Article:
The Mugabe of the Andes?

Scanning through headlines can be a surreal experience sometimes, as was the case when I saw this headline in the current issue of the Atlantic (here)  “The Mugabe of the Andes.”  The title of the piece comes from a quote by a member of the Bolivian opposition that says that Evo Morales “had the chance to be the Mandela of Bolivia, but instead he chose to be the Mugabe,”  which though eye catching seems to misrepresent about everyone involved in the quote in some way.  Mainly it is because it is a gross oversimplification and that it is trying to take apples and oranges and make them the same.

Morales is neither a Mandela figure, nor a Mugabe, even if it is an intriguing turn of phrase.  First off, Mandela’s image of being the savior of South Africa stems from the 28 years he spent in prison during apartheid – now it might be possible to compare the racial divide in Bolivia highlands to apartheid in some ways, but this doesn’t seem to be the issue at hand for the man that made the quote Luis Eduardo Siles.  While Mandela has certainly been deemed a saint for what he suffered, Mugabe is the opposite in that his name has become synonymous with evil.  Regardless of what role Mugabe played in Zimbabwe’s independence struggle in the 60s and 70s, he has come to epitomize the dangers of authoritarian rule.  He has stolen the last two elections, bankrupted his country (which used to be one of the wealthiest in Africa), and become and international pariah all while conditions for the people in Zimbabwe have gotten worse and worse.

Now in all fairness, Eliza Barclay’s article is not trying to claim that this Evo is a dictator, but she does seem to see him as more of a divider than a uniter. Ms. Barclay article states that as Evo “has consolidated power among the patchwork of indigenous groups in the western highlands, Morales has deployed a rhetoric studded with racial references aimed at his opposition, which is led by wealthy, mostly white businessmen and concentrated in the lowland eastern region that includes Santa Cruz.”  This seems to be a rather biased point of view, in that Morales has often been left no choice as wealthier people in Eastern Bolivia have talked of seceding and the US has tried to make it seem as if Bolivia is another domino that has fallen in a new version of the Cold War led by Hugo Chavez.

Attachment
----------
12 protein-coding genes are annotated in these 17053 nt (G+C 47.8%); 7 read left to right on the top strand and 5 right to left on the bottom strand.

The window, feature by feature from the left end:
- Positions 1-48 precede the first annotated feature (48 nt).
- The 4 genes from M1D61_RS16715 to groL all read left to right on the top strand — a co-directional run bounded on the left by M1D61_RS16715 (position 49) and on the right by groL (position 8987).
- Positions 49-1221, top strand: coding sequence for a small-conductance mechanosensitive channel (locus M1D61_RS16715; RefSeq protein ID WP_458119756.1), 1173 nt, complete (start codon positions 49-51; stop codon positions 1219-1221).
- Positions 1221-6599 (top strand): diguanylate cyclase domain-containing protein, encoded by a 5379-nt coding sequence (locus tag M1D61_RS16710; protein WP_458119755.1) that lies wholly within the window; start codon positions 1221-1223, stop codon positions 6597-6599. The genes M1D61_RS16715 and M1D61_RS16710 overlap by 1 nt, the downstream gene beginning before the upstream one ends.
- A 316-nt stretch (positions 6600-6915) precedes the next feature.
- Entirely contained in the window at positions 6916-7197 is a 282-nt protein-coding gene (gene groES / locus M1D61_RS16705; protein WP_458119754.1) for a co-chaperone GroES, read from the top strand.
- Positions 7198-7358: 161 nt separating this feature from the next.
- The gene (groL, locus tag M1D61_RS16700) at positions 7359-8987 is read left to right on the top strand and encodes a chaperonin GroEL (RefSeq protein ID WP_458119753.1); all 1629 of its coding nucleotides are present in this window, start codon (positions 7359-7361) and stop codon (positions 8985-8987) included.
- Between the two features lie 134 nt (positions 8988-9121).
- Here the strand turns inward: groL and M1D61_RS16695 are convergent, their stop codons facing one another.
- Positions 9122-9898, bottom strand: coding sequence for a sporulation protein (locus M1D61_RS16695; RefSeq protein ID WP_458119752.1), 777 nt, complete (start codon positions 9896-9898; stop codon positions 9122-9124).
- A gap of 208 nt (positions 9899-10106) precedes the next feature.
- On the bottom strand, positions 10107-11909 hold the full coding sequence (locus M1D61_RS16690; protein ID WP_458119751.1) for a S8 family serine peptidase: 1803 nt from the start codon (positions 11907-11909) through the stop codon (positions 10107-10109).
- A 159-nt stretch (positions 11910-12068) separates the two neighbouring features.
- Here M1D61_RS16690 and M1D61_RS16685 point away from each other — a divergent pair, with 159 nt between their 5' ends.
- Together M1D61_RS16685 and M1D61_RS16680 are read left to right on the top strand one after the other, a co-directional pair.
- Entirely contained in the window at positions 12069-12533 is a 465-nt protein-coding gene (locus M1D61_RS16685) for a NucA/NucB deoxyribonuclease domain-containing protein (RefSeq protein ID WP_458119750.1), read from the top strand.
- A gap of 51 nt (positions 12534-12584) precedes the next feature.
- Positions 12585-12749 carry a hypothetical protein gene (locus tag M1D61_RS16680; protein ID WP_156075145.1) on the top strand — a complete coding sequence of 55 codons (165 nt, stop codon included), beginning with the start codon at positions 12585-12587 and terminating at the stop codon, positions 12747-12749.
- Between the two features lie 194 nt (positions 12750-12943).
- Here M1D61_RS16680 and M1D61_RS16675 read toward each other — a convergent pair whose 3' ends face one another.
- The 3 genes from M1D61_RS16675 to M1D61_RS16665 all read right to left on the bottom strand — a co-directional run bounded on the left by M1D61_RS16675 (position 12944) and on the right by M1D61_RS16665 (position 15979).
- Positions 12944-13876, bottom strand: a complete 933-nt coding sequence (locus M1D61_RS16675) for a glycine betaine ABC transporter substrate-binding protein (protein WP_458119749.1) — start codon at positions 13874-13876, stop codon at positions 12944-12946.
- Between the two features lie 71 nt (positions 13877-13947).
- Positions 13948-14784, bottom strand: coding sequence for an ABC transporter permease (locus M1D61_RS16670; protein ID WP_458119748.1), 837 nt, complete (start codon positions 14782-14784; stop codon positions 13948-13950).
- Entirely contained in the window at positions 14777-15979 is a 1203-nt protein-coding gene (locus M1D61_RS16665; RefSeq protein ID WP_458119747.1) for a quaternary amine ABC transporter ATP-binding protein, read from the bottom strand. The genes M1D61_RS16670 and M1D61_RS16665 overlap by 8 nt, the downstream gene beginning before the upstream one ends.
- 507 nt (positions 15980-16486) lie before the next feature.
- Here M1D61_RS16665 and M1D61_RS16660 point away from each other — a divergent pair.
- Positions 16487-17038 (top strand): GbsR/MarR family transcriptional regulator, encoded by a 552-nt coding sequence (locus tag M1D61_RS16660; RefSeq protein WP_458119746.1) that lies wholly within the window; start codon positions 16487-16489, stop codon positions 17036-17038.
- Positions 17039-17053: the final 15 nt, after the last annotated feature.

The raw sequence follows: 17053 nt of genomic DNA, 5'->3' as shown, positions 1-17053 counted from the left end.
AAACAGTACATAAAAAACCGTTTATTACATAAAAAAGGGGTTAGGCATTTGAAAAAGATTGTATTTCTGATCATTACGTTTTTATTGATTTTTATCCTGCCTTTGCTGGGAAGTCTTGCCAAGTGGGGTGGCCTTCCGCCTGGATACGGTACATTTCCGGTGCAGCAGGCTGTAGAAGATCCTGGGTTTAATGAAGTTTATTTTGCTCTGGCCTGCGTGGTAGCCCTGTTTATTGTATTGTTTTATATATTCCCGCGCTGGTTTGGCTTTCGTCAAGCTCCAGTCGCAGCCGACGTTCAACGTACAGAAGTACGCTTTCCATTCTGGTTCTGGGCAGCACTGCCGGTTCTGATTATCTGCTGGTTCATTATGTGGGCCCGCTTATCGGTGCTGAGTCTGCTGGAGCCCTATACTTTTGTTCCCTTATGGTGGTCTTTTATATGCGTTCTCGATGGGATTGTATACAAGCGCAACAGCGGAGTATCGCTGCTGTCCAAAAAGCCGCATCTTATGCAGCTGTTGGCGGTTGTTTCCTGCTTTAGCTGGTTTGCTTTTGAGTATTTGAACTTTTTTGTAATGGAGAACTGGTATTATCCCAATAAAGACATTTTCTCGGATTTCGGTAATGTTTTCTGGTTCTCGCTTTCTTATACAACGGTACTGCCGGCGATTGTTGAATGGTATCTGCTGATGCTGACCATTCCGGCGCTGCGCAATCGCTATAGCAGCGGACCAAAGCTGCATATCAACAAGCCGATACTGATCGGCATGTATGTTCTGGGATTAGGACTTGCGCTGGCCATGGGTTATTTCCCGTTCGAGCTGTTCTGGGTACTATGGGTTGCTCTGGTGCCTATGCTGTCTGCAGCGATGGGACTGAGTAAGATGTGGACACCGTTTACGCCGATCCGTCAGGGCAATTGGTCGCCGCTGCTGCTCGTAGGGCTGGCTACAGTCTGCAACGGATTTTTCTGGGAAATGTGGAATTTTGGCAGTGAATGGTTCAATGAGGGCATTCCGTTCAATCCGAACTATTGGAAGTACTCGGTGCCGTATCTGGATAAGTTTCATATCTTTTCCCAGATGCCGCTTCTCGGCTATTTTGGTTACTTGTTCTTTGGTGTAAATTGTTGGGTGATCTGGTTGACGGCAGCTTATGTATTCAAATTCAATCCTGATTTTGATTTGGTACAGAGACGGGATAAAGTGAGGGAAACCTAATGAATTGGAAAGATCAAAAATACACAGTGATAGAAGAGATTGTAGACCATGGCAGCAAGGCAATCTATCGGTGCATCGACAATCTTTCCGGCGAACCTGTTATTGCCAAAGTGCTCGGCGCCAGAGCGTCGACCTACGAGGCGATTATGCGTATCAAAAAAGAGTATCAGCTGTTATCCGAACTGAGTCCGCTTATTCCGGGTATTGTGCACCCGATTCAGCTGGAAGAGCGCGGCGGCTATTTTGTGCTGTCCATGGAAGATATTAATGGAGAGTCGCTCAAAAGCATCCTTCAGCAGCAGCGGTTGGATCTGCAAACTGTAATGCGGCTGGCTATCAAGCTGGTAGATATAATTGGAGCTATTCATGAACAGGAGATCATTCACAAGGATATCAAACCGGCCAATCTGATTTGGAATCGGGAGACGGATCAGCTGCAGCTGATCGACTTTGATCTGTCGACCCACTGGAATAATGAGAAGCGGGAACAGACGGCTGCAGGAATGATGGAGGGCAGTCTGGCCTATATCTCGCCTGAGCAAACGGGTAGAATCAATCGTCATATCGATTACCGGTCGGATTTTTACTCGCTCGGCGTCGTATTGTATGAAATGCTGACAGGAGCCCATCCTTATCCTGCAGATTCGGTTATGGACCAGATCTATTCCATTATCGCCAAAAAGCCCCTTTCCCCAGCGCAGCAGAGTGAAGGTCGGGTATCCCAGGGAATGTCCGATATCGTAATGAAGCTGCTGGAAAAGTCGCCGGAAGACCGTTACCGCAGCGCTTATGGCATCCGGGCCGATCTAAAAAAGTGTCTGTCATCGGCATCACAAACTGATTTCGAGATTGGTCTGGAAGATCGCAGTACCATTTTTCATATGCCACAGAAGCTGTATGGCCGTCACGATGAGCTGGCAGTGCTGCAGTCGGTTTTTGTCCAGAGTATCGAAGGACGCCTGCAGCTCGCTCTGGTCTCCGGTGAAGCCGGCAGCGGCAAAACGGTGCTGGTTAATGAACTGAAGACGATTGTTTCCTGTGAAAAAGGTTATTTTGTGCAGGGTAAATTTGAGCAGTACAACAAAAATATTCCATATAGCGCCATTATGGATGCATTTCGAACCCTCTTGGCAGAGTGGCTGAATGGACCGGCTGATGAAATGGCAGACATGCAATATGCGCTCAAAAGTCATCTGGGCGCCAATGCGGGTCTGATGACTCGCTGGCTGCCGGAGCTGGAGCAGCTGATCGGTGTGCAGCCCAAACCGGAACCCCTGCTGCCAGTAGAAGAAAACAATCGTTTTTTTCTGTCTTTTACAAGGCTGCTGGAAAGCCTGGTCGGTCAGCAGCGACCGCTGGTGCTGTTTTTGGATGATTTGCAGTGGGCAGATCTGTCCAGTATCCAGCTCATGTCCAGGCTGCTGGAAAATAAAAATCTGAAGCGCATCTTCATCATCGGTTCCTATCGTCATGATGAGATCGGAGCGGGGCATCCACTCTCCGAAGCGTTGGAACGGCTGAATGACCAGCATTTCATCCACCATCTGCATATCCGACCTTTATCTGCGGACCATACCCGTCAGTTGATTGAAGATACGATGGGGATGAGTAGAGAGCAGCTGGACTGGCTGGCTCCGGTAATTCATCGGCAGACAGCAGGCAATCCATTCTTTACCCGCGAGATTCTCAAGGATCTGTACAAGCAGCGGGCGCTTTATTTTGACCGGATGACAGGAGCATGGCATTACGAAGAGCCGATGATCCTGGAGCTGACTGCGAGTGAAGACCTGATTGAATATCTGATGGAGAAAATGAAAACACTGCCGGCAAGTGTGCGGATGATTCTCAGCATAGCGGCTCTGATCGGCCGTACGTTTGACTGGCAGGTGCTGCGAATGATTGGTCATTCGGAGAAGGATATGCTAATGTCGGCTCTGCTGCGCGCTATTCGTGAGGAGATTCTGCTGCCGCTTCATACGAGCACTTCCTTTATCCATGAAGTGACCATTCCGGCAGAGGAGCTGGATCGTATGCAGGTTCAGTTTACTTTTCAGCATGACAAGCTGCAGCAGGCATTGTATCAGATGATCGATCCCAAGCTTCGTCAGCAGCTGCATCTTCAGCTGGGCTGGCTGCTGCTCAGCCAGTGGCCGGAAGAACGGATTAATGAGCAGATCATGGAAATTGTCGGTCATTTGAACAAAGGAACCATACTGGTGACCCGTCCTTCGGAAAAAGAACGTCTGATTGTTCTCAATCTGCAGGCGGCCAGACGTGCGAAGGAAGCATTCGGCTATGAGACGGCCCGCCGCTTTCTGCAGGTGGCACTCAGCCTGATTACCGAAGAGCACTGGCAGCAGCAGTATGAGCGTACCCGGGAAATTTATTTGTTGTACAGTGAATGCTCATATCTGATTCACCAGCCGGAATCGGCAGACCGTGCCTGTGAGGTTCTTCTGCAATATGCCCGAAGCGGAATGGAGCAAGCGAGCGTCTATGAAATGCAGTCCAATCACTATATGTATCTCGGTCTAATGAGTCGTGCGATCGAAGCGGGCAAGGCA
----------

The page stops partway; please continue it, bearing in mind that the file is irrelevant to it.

I have high hopes for Evo Morales and think that he will do what is right for the majority of Bolivia’s people, over 2/3 of whom are indiginous and have been marginalized from power for centuries.  And while it is true that his current victory in January (article here) does seem eerily like a play out of the Chavez playbook, it doesn’t mean that he is trying to set himself up as a president for life or a classic caudillo.

What will be interesting to see is how his latest moves to redistribute land (here) unfold.  In general land reforms have either laid the groundwork for long term changes or led to an invasion from the North.  So far it seems like a relatively small amount of land has changed hands, but the elites across Latin America, especially in the poorest countries have never been known to take such actions lying down.

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